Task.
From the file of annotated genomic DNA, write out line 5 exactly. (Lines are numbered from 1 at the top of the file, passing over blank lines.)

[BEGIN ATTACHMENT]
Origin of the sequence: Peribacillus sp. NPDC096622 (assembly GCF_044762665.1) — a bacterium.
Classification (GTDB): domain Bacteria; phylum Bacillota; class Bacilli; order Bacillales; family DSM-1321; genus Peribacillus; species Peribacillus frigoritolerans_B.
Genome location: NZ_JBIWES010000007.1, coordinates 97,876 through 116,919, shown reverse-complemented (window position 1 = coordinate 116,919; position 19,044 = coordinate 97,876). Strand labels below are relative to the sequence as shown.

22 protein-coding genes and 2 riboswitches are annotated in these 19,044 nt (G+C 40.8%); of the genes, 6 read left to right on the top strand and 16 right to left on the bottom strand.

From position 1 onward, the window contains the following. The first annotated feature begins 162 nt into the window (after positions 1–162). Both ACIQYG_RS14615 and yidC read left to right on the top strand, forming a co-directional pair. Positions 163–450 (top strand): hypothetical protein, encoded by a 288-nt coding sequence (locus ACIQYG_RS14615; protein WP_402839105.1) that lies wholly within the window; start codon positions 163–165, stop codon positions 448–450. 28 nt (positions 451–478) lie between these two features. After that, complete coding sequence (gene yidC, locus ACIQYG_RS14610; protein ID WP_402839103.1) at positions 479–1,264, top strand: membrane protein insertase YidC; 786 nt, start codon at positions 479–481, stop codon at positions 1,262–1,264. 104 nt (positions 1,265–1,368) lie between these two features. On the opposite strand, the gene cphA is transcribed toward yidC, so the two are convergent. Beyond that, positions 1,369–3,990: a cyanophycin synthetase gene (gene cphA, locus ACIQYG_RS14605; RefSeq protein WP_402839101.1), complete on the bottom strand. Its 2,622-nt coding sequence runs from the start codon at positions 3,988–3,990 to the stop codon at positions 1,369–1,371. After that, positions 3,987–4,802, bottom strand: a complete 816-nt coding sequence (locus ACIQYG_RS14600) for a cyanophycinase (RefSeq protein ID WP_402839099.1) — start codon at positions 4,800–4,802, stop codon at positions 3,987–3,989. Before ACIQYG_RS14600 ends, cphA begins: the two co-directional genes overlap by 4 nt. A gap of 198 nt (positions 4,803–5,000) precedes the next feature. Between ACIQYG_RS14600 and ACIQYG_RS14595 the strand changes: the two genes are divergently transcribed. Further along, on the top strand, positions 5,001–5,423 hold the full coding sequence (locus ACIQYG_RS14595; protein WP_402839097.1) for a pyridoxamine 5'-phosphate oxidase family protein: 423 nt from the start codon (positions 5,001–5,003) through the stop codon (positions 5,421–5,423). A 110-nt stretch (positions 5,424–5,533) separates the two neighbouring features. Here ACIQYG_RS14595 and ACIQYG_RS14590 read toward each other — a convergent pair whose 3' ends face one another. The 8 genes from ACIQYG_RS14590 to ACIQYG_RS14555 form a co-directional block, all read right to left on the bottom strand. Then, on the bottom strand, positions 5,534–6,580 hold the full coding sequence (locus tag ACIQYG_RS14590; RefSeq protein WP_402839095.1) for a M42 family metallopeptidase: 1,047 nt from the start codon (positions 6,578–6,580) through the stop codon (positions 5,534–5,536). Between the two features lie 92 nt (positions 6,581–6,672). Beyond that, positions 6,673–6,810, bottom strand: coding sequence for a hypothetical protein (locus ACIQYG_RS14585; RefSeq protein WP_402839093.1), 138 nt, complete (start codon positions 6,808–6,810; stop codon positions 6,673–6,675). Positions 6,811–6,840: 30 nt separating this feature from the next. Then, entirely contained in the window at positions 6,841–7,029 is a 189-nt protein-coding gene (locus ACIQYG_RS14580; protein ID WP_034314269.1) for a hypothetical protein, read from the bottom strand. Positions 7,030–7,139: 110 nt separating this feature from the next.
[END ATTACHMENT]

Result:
From position 1 onward, the window contains the following. The first annotated feature begins 162 nt into the window (after positions 1–162). Both ACIQYG_RS14615 and yidC read left to right on the top strand, forming a co-directional pair. Positions 163–450 (top strand): hypothetical protein, encoded by a 288-nt coding sequence (locus ACIQYG_RS14615; protein WP_402839105.1) that lies wholly within the window; start codon positions 163–165, stop codon positions 448–450. 28 nt (positions 451–478) lie between these two features. After that, complete coding sequence (gene yidC, locus ACIQYG_RS14610; protein ID WP_402839103.1) at positions 479–1,264, top strand: membrane protein insertase YidC; 786 nt, start codon at positions 479–481, stop codon at positions 1,262–1,264. 104 nt (positions 1,265–1,368) lie between these two features. On the opposite strand, the gene cphA is transcribed toward yidC, so the two are convergent. Beyond that, positions 1,369–3,990: a cyanophycin synthetase gene (gene cphA, locus ACIQYG_RS14605; RefSeq protein WP_402839101.1), complete on the bottom strand. Its 2,622-nt coding sequence runs from the start codon at positions 3,988–3,990 to the stop codon at positions 1,369–1,371. After that, positions 3,987–4,802, bottom strand: a complete 816-nt coding sequence (locus ACIQYG_RS14600) for a cyanophycinase (RefSeq protein ID WP_402839099.1) — start codon at positions 4,800–4,802, stop codon at positions 3,987–3,989. Before ACIQYG_RS14600 ends, cphA begins: the two co-directional genes overlap by 4 nt. A gap of 198 nt (positions 4,803–5,000) precedes the next feature. Between ACIQYG_RS14600 and ACIQYG_RS14595 the strand changes: the two genes are divergently transcribed. Further along, on the top strand, positions 5,001–5,423 hold the full coding sequence (locus ACIQYG_RS14595; protein WP_402839097.1) for a pyridoxamine 5'-phosphate oxidase family protein: 423 nt from the start codon (positions 5,001–5,003) through the stop codon (positions 5,421–5,423). A 110-nt stretch (positions 5,424–5,533) separates the two neighbouring features. Here ACIQYG_RS14595 and ACIQYG_RS14590 read toward each other — a convergent pair whose 3' ends face one another. The 8 genes from ACIQYG_RS14590 to ACIQYG_RS14555 form a co-directional block, all read right to left on the bottom strand. Then, on the bottom strand, positions 5,534–6,580 hold the full coding sequence (locus tag ACIQYG_RS14590; RefSeq protein WP_402839095.1) for a M42 family metallopeptidase: 1,047 nt from the start codon (positions 6,578–6,580) through the stop codon (positions 5,534–5,536). Between the two features lie 92 nt (positions 6,581–6,672). Beyond that, positions 6,673–6,810, bottom strand: coding sequence for a hypothetical protein (locus ACIQYG_RS14585; RefSeq protein WP_402839093.1), 138 nt, complete (start codon positions 6,808–6,810; stop codon positions 6,673–6,675). Positions 6,811–6,840: 30 nt separating this feature from the next. Then, entirely contained in the window at positions 6,841–7,029 is a 189-nt protein-coding gene (locus ACIQYG_RS14580; protein ID WP_034314269.1) for a hypothetical protein, read from the bottom strand. Positions 7,030–7,139: 110 nt separating this feature from the next.